The Effects of Different Amounts of Additional Moisture on the Physical Properties of Cow Pea (Vigna unguiculata (L.) Walp.) Extrudates
Even though legumes possess high nutritional value and have a rather high protein content for plant origin products, they are underutilized mostly due to their lengthy cooking time. To increase the presence of legume-based products in human diet, new extruded products were made of cow peas (Vigna unguiculata (L.) Walp.). But as it is known, adding different moisture content to flour before extrusion can change the physical properties of the extruded product. Experiments were carried out to estimate the optimal moisture content for cow pea extrusion. After extrusion, the pH level had dropped from 6.7 to 6.5 and the lowest hardness rate was observed in the samples with additional 9 g 100g-1 of moisture - 28±4N, but the volume mass of the samples with additional 9 g100g-1 of water was 263±3 g L-1; all samples were approximately 7±1mm long.
Digital Object Identifier (DOI): doi.org/10.5281/zenodo.1128175Procedia APA BibTeX Chicago EndNote Harvard JSON MLA RIS XML ISO 690 PDF Downloads 572
 R. N. Tharanathan, S. Mahadevamma, “Grain legumesda boon to human nutrition: review”, Trends in Food Science and Technology, 2003, 14, pp. 507–518.
 N. A.Shehata, N Darwish, F. E. Nahr, andF. A. A Razek, “Supplementation of wheat flour with some local legumes”,DieNahrung, 1988, 31, pp. 3–8.
 H. C. Simpson, R. S. Lousley, M Greekie, T. D. R. Hockaday, R. D. Carter and J. I. Mann, “A high carbohydrate leguminous fibre diet improves all aspects of diabetes control”, Lancet, 1981, 1, pp. 1–4.
 M. Siddiq, R. Ravi, J. B. Harte and K. D. Dolan, “Physical and functional characteristics of selected dry bean (Phaseolus vulgaris L.) flours”, LWT - Food Science and Technology, 2010, 43(2) pp. 232-237
 D. Betancur-Ancona, L. Chel-Guerrero,R. I. Camelo-Matos and O. Davila, “Physicochemical and functional characterization of baby Lima bean (Phaseoluslunatus)”,Starch/Starke, 2001, 53(5), pp. 219–226.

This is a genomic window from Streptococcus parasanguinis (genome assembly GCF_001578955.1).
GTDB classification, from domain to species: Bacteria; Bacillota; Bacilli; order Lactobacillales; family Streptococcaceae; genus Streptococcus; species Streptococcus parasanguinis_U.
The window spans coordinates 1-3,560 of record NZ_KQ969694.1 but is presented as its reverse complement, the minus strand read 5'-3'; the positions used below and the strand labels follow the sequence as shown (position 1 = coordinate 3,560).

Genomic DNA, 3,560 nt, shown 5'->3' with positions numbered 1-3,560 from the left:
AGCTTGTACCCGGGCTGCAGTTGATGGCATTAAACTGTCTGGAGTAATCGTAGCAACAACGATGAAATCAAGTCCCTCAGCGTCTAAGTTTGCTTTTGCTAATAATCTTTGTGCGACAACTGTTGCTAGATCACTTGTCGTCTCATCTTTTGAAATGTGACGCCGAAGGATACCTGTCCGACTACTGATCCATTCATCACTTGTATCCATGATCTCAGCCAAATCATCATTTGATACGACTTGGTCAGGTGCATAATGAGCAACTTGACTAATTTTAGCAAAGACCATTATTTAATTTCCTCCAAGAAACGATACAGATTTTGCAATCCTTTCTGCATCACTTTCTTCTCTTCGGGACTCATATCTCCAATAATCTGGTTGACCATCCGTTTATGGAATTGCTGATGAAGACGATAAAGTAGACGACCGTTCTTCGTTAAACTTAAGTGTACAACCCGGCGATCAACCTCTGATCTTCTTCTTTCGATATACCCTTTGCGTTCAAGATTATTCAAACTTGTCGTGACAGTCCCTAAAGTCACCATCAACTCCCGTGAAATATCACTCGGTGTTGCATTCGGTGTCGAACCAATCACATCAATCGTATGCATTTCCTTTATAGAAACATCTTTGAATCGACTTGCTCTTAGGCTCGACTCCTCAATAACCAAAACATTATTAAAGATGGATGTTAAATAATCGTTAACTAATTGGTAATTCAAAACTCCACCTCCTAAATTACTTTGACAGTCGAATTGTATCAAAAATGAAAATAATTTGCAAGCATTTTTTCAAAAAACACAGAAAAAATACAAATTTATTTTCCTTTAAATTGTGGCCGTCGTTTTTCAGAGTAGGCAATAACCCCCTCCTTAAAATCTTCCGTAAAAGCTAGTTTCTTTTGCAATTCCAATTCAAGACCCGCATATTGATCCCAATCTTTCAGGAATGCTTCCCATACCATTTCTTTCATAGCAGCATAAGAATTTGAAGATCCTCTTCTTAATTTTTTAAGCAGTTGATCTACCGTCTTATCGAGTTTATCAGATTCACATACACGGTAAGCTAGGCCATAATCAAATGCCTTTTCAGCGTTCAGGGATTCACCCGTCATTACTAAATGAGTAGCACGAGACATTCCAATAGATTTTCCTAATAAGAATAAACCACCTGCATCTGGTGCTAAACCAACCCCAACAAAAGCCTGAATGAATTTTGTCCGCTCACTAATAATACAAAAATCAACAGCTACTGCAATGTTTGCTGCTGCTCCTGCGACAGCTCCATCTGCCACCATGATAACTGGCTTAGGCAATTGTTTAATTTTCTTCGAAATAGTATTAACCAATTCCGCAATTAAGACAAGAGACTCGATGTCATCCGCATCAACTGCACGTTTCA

L., Bravo, P., Siddhuraju, andF. Saura-Calixto, “Effect of various processing methods on the in vitro starch digestibility and resistant starch content of Indian pulses”, Journal of Agricultural and Food Chemistry, 1998, 46(11), pp.4667–4674.
 O. A. Shadrach, and G. L. Oyebiodun, “The physico-functional characteristics of starches from cowpea (Vignaunguiculata), pigeon pea (Cajanuscajan) and yambean (Sphenostylisstenocarpa)”, Food Chemistry, 1999, 65, pp. 469–474.
 R. Toews, N. Wang, “Physicochemical and functional properties of protein concentrate from pulses” Food Research International, 2013, 52(2), pp. 445-451.
 M.E. Camire, M.P. Dougherty and J. L., Briggs, “Functionality of fruit powders in extruded corn breakfast cereals”, Food Chemistry2007, 101, pp. 765–770.
 C. Brennan, M. Brennan, E. Derbyshire and B.K. Tiwari, “Effects of extrusion on the polyphenols, vitamins and antioxidant activity of foods” Trends Food Science and Technology,2011, 22, pp. 570–575.
 R. Potter, V. Stojceska and A. Plunkett, “The use of fruit powders in extruded snacks suitable for Children’s diets”, LWT Food Science and Technology,2013, 51, pp. 537– 544.
 M. Hirth, A. Leiter, S. M. Beck, H. P. Schuchmann, “Effect of extrusion cooking process parameters on the retention of bilberry anthocyanins in starch based food”, Journal of Food Engineering, 2014, 125 (1), pp. 139-146
 J. Ruiz-Ruiz, A. Martínez-Ayala, S. Drago, R. González, D. Betancur-Ancona and L. Chel-Guerrero, “Extrusion of a hard-to-cook bean (Phaseolus vulgaris L.) and quality protein maize (Zea mays L.) flour blend”, LWT - Food Science and Technology, 2008, 41, pp. 1799-1807
 L. Moscicki, “Extrusion-Cooking Techniques”, WILEY-VCH Verlag & Co. KGaA, Boschstr. 12, 69469 Weinheim, Germany, 2011, p-4.